A recent landmark, or should I say spacemark, is prompting scientists to bring out the cake: Rosetta’s one year anniversary is just around the corner, and it’s time to celebrate the fantastic scientific achievements that have been made possible by the comet orbiter.
Back in 2004, hopes were high, stakes were high, and expectations went through the roof with the launch of the Rosetta spacecraft on March 4th from the Space Center in Guiana, French Guiana. Piggybacking its way along with it was the little comet lander Philae, which had no idea back then what kind of a bumpy ride it would be in for.
As scientists calculated its rough trajectory around the solar system, the mission seemed to become ever harder. No man made space vehicle could have ever achieved the rocket power necessary to reach a comet, it would consume way too much energy. So the scientists devised an intricate trajectory which they planned into the spacecraft.
To get to the comet, the craft had to perform several course corrections, and had to use some gravity tricks to get in a correct orbit and not just fly by the comet, or crash into it. After just one year from its launch, the satellite had to come back to Earth and make a flyby of our own planet in the effort to adjust its course. This happened exactly one year after liftoff – on March 4th 2005.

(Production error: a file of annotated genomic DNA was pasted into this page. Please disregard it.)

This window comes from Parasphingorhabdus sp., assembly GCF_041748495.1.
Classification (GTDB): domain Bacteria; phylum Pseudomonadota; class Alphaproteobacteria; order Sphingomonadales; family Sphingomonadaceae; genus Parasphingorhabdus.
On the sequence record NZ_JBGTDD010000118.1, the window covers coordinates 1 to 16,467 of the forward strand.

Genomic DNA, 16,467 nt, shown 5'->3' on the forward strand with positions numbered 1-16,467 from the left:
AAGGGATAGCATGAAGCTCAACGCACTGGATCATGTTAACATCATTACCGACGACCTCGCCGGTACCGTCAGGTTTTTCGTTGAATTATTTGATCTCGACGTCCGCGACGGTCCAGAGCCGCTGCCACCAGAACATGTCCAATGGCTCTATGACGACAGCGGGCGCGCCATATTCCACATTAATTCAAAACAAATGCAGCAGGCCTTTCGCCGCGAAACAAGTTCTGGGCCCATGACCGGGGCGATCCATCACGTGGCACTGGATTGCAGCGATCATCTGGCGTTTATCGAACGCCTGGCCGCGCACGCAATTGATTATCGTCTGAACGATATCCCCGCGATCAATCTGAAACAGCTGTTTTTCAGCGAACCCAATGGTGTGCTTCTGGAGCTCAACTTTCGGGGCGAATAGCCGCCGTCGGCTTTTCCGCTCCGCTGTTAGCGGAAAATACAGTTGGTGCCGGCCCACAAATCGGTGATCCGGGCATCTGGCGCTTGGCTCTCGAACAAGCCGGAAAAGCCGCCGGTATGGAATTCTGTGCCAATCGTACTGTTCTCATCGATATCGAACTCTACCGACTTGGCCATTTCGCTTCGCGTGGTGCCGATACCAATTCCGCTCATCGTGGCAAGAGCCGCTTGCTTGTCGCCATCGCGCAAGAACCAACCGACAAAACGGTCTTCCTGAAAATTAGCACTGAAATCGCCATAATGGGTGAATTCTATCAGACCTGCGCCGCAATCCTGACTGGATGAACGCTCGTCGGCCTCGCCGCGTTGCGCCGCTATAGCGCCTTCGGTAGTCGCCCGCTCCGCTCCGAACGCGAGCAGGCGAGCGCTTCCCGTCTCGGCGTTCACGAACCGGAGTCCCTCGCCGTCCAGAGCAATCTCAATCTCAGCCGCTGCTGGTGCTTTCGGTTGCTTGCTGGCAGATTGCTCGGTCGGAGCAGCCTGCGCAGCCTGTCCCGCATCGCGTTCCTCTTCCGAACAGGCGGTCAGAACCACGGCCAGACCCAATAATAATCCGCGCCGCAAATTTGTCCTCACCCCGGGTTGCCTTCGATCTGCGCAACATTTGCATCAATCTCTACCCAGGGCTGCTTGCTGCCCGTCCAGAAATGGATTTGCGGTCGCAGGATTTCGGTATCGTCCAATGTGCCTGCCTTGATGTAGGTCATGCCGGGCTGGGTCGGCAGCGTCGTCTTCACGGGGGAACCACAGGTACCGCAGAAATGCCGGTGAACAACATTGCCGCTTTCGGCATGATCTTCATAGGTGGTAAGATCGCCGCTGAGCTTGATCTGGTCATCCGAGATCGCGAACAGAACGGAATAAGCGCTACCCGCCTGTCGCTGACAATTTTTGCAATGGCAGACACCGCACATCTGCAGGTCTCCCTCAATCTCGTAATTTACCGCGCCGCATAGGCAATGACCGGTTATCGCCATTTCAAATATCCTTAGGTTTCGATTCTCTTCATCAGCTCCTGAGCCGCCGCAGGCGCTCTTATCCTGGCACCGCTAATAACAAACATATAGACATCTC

The spacecraft then headed for Mars. It was programed to effectively get up close and personal with our red neighbor, passing just 160 miles off its surface. This happened February 25th, 2007. This was a particularly tricky maneuver since all solar panels had to be turned off, as the orbiter passed by during the Martian night. This prompted the name “The Billion Euro Gamble” since the craft’s batteries hadn’t been designed for such a task.
Then, ten months later, in November, the craft came back for another encounter with its home planet – this time we didn’t even recognize it and some instruments picked it up as an asteroid heading for collision.
Then, the spacecraft performed a flyby of the asteroid 2867 Šteins in September 2008, another one of Earth in November 2009, and another one of the asteroid 21 Lutetia in July 2010. This three maneuvers placed it for a rendezvous with the comet in August 2014. After that, the orbit had to be carefully adjusted.
Since then, it has discovered many interesting things, such as the rubber-duck shape of the comet, the fact that it contains molecular nitrogen, and that the water vapors are completely different from those on Earth.
As Rosetta is entering its second year around 67P/ Churyumov–Gerasimenko, the science it’s producing is overwhelming mission control every day with new puzzles.
Image source: dailymail.co.uk